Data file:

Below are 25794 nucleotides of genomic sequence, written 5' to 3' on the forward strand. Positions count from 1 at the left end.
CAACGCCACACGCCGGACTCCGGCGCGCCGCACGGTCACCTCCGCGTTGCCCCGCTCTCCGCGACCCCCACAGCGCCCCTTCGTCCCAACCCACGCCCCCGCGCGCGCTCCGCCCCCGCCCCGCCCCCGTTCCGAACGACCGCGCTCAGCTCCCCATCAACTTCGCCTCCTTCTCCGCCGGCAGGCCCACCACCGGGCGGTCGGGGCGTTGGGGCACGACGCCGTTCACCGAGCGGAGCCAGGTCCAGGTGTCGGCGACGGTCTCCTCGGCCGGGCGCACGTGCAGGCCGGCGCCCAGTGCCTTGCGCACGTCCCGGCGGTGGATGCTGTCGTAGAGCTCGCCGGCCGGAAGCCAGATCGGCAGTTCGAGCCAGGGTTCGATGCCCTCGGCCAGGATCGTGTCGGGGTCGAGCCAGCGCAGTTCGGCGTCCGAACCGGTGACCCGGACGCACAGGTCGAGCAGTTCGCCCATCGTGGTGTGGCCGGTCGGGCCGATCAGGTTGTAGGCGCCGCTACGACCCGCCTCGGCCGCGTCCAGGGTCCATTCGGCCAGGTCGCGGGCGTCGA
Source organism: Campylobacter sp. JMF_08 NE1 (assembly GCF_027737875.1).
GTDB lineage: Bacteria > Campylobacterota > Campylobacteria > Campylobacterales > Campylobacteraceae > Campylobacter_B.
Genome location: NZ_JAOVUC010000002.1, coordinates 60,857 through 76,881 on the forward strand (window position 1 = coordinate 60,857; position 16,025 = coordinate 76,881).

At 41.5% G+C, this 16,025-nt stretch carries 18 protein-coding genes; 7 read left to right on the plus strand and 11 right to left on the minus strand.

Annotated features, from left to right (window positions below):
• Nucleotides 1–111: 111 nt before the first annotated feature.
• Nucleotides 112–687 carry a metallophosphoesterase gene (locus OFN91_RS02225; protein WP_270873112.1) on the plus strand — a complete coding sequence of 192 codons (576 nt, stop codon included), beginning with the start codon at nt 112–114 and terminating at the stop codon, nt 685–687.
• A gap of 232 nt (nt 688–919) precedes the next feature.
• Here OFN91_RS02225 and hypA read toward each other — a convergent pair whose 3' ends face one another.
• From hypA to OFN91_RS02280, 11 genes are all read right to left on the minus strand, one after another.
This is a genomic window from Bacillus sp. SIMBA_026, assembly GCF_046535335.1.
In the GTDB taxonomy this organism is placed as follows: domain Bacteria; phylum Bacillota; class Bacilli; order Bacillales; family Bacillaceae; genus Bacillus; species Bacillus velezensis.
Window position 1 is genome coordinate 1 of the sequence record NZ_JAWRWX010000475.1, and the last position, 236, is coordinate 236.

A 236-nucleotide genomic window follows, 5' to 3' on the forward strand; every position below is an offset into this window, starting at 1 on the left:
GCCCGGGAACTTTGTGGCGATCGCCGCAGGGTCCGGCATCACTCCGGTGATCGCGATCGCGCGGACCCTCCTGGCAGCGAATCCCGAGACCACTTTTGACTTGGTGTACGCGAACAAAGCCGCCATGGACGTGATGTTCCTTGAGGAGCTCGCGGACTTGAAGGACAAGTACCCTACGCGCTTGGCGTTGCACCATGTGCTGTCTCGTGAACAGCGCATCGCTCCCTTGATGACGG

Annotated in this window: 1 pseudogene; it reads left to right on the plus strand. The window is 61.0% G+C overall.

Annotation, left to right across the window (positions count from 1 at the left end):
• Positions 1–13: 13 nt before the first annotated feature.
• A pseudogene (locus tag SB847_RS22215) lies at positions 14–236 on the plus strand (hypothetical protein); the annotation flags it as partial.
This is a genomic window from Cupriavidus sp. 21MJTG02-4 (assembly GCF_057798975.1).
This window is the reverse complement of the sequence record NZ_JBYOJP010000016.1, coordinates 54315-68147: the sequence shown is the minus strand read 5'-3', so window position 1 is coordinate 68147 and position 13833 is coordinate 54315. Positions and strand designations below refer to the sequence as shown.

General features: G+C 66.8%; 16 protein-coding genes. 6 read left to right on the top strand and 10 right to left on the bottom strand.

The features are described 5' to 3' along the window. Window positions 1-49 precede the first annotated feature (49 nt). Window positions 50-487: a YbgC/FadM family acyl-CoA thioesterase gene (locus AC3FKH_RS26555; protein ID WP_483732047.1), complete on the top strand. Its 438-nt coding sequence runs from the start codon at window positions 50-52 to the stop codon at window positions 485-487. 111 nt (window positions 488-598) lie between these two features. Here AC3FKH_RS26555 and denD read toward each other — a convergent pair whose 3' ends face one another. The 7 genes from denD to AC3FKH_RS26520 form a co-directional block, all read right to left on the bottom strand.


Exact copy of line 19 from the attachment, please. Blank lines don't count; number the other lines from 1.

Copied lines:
Annotation, left to right across the window (positions count from 1 at the left end):